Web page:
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Cyberbullies cross the line in attacking Curt Schilling's daughter, but where should the line be drawn?

Former Major League Baseball pitcher and future Hall of Famer Curt Schilling had a proud moment this week when he announced on Twitter that his 17 year-old daughter Gabby will play softball at Salve Regina University. Good dads brag about their children, so the "congrats" tweets he received were expected.

Tweets suggesting rape, assault, double penetration and other offensive actions regarding his daughter were not expected.

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Steve Carell, Channing Tatum and Mark Ruffalo shine in "Foxcatcher"

Let’s get this out of the way since it’s the first thing a lot of people are going to think when they see Steve Carell as John “Eagle” du Pont in “Foxcatcher.” Is John like Gru from the “Despicable Me” movies? No, he is not. Yes, the two characters have a similar proboscis and affected manner of speech, but they are not the same.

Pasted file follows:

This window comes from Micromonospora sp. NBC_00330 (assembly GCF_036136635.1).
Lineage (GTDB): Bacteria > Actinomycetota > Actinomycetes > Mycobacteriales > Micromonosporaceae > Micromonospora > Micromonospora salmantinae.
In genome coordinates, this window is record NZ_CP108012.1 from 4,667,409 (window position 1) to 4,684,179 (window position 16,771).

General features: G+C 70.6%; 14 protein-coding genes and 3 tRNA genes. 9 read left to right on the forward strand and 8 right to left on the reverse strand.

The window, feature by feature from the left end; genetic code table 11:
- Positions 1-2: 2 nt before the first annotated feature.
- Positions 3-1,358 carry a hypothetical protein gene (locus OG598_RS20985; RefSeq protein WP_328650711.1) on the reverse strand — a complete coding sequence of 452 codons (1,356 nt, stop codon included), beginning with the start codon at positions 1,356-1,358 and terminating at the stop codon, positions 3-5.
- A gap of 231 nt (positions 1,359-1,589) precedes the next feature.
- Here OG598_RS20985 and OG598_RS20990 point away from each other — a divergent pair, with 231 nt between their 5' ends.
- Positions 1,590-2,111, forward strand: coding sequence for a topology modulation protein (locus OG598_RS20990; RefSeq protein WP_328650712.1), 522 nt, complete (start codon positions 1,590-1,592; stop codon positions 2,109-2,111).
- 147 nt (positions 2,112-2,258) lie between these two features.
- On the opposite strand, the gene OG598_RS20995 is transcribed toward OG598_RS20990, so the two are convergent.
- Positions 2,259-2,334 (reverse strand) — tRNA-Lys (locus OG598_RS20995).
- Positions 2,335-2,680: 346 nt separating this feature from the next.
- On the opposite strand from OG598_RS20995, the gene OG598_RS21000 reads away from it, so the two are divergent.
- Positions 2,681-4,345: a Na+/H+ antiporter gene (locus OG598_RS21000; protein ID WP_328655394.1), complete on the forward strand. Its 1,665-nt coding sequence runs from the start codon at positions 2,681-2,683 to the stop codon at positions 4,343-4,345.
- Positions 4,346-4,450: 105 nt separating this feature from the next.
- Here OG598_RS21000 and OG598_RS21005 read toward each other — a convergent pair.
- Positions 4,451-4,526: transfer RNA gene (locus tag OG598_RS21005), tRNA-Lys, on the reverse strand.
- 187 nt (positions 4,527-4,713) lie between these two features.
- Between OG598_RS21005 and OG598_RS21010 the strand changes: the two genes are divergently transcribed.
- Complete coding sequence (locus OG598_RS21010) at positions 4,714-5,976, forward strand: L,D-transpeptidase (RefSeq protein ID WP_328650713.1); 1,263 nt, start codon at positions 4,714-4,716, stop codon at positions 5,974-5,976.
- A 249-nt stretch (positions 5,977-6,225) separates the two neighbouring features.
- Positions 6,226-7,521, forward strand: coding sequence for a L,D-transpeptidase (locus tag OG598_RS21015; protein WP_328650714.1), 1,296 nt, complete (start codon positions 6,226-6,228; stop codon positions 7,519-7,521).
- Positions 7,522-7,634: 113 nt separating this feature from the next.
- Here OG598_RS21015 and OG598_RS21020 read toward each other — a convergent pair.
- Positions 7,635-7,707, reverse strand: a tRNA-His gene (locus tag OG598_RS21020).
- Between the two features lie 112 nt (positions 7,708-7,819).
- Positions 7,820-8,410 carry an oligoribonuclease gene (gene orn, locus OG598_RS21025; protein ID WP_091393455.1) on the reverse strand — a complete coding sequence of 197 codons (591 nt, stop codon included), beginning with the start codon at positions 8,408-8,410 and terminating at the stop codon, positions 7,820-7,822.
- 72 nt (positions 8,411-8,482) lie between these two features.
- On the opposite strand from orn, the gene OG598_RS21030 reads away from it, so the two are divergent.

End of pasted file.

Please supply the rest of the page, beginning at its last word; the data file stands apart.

First off, John du Pont is a real person, from the famous du Pont family that made a fortune in the chemical industry. Also real in “Foxcatcher” are brothers Mark and David Schultz (Channing Tatum and Mark Ruffalo), who are both Olympic Gold Medal winners in wrestling.

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Getting in a car accident is never fun, but when there are no injuries it can be fun-ny

With wintry snow and ice continuing in many parts of the country, who couldn't use some car collision laughs? Fear not: There's no indication that we're laughing at any severe injuries in the videos below, so you don't have to feel guilty about this guilty pleasure.

Lest my friends and family in the north think I'm championing the virtues of my fellow South Florida drivers, think again. South Florida drivers have no virtues. What you see in these videos happens on a normal day in Miami -- we don't need snow and ice to have a 20 car pile up, thank you.